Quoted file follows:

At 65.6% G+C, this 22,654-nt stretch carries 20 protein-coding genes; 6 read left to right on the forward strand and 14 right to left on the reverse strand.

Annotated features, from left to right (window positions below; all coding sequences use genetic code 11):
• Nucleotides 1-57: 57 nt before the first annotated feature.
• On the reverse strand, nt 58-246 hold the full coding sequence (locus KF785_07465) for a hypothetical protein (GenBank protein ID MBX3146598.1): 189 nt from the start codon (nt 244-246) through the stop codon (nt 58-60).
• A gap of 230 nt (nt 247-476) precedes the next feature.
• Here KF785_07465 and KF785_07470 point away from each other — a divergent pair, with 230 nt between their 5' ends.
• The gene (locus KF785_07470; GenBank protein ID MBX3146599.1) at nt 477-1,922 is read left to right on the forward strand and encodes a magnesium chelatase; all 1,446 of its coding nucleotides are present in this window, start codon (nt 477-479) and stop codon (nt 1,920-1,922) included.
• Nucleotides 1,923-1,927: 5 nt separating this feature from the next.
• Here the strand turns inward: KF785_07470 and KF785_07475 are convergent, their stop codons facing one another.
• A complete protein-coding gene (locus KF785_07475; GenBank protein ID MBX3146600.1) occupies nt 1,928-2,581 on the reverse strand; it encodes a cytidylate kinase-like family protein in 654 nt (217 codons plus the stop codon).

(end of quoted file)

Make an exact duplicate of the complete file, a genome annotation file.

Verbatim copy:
At 65.6% G+C, this 22,654-nt stretch carries 20 protein-coding genes; 6 read left to right on the forward strand and 14 right to left on the reverse strand.

Annotated features, from left to right (window positions below; all coding sequences use genetic code 11):
• Nucleotides 1-57: 57 nt before the first annotated feature.
• On the reverse strand, nt 58-246 hold the full coding sequence (locus KF785_07465) for a hypothetical protein (GenBank protein ID MBX3146598.1): 189 nt from the start codon (nt 244-246) through the stop codon (nt 58-60).
• A gap of 230 nt (nt 247-476) precedes the next feature.
• Here KF785_07465 and KF785_07470 point away from each other — a divergent pair, with 230 nt between their 5' ends.
• The gene (locus KF785_07470; GenBank protein ID MBX3146599.1) at nt 477-1,922 is read left to right on the forward strand and encodes a magnesium chelatase; all 1,446 of its coding nucleotides are present in this window, start codon (nt 477-479) and stop codon (nt 1,920-1,922) included.
• Nucleotides 1,923-1,927: 5 nt separating this feature from the next.
• Here the strand turns inward: KF785_07470 and KF785_07475 are convergent, their stop codons facing one another.
• A complete protein-coding gene (locus KF785_07475; GenBank protein ID MBX3146600.1) occupies nt 1,928-2,581 on the reverse strand; it encodes a cytidylate kinase-like family protein in 654 nt (217 codons plus the stop codon).